Neuro-Linguistic Psychotherapy (NLPt) is a systemic imaginative method of psychotherapy with an integrative-cognitive approach.
The principal idea of Neuro-Linguistic Psychotherapy (NLPt) is the goal-orientated work with a person paying particular regard to his/her representation systems, metaphors and relation matrices.
In the course of the therapeutical work in NLPt the verbal and analogue shaping and the integration of the expressions of one's life and digital information processes is given an equal share of attention.
The aim of the method consists in accompanying and giving support to human beings so that they can obtain ecologically compatible goals. Further the method helps to position the subjectively good intentions underlying the symptoms of illness and/or dysfunction so that old fixations about inner and outer unproductive behaviour and beliefs can be dissociated and new subjectively and intersubjectively sound behaviours and beliefs can be established and integrated.
Neuro-Linguistic Psychotherapy (NLPt) as a method of personal development and communication training (NLP) is of course to be found in many other fields: education, counselling, supervision, coaching, management training, sport and health psychology. But as a method of psychotherapy it has a clearly distinguished, theoretically and methodologically elaborated core and wide application scope even though it originally was established in an "anti-psychotherapeutic subculture".

In this context it is linked to a single, pair or group therapeutical setting. Within the framework of the psychotherapeutic contract, a protective frame, and professional discretion, the focus is turned to the achievement of goals in health and well being.
NLPt developed independently with reference to the basic elements created by Milton Erickson, Virginia Satir and Fritz Perls in the 60s and 70s. Because of the acceptance of NLP and NLPt concepts by other psychotherapy schools in the 90s as well as of the creation of a holographically integrative NLPt theory, an average well educated and specialized public often happens to forget - due to an understandable political positioning of the established associations' interests in the face of younger schools - that NLPt was successfully passed on over three generations of psychotherapists, and that the theory of this method - compared to other schools - has an even longer tradition which is now well established and practiced whole over Europe.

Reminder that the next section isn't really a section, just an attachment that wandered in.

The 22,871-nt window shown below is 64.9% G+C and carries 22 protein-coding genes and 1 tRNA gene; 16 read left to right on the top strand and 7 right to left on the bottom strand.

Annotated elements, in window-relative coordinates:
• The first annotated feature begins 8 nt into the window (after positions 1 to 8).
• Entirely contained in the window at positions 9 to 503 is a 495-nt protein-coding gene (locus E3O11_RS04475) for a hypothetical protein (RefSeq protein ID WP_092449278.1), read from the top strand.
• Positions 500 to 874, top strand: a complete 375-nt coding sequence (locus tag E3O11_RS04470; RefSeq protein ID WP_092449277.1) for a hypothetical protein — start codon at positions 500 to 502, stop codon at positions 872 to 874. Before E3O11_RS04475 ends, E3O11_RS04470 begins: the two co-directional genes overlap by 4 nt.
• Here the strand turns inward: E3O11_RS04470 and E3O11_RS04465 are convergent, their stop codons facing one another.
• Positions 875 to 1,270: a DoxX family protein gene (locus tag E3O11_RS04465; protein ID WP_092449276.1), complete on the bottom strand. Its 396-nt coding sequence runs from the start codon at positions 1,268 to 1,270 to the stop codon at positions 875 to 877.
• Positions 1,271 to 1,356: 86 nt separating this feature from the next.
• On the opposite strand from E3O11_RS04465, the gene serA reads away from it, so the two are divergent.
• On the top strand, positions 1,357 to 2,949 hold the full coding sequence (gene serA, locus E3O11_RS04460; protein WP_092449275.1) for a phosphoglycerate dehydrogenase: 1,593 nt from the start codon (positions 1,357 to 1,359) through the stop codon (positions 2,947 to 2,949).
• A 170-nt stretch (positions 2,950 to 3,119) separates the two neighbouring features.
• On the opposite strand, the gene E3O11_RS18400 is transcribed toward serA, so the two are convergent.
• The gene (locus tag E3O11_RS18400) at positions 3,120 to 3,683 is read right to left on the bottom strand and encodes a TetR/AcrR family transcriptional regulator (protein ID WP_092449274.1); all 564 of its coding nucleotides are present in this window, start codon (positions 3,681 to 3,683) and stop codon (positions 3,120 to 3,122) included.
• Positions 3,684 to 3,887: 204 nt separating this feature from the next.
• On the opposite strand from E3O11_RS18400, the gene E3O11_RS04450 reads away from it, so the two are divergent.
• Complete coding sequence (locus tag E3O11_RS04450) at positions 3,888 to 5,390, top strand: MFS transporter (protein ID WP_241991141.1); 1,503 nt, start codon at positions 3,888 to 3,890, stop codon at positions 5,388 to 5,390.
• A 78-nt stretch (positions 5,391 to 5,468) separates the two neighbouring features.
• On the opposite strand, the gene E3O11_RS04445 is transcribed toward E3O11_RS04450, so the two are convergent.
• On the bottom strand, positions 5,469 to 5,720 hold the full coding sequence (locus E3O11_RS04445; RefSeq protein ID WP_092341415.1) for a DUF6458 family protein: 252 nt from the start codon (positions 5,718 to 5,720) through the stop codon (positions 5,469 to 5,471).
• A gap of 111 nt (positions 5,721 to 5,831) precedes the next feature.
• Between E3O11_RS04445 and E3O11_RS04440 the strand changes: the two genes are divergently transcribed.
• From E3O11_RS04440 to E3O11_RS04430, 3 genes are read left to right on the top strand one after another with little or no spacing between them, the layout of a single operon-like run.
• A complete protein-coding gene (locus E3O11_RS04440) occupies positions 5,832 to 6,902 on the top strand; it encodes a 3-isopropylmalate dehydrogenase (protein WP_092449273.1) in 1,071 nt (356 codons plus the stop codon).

The formation of the Neuro-Linguistic Psychotherapy (NLPt) is based on five traditional theories that were created at different historical moments, which are complementary to each other, and it is based on an assumption resulting from the modelling process:

1. The Cybernetics of the Theory of the Mind by Gregory Bateson, in particular of the logical levels of Learning and of the Unified Field Theory as a further development by Robert Dilts.

2. The social-cognitive Theory of Learning by Albert Bandura together with the Modelling Approach, improved in practice by Richard Bandler and John Grinder.

3. The Transformational Grammar established by Noam Chomsky and the postulates advanced by Alfred Korzybski's concept of time binding, and Glasersfeld's, which served as a basis and influenced the linguistic models developed by Bandler and Grinder.

4. The assumption of a fundamental orientation of human action towards goals (Pribram, Galanter, Miller, TOTE, 1960)

5. The theoretical writings of William James emphasizing the inherent sensory representation systems as basic elements of information processing and of subjective experience.

6. The assumption of the existence of functional and independent parts of one's identity encompassing conscious and unconscious process elements, resulting from the practice of modelling the works of Fritz Perls, Virginia Satir and Milton Erickson.

On the basis of these theories and assumptions as well as of the generatively designed modelling processes the NLPt range is laid out as an open architecture that may becomes wider because of new developments from ongoing practical work.

Similarities to and differences from other methods:

First, from a pragmatic point of view it has to be said, that the phenomenon of an intensive exchange of psychotherapists, representatives of the various psychotherapeutical orientations, can be observed at present in part also due to presentations/trainings of NLPt in Central and Western Europe.

Secondly, the actual, practical work of well trained psychotherapists relying on traditionally opposed theory concepts moves closer and closer.

In this context it should be clearly stated that the qualified psychotherapeutical work, performed in all psychotherapeutical associations in Central Europe is highly appreciated.

A detailed comparison between NLPt an other schools and a research biblographiy can be found at


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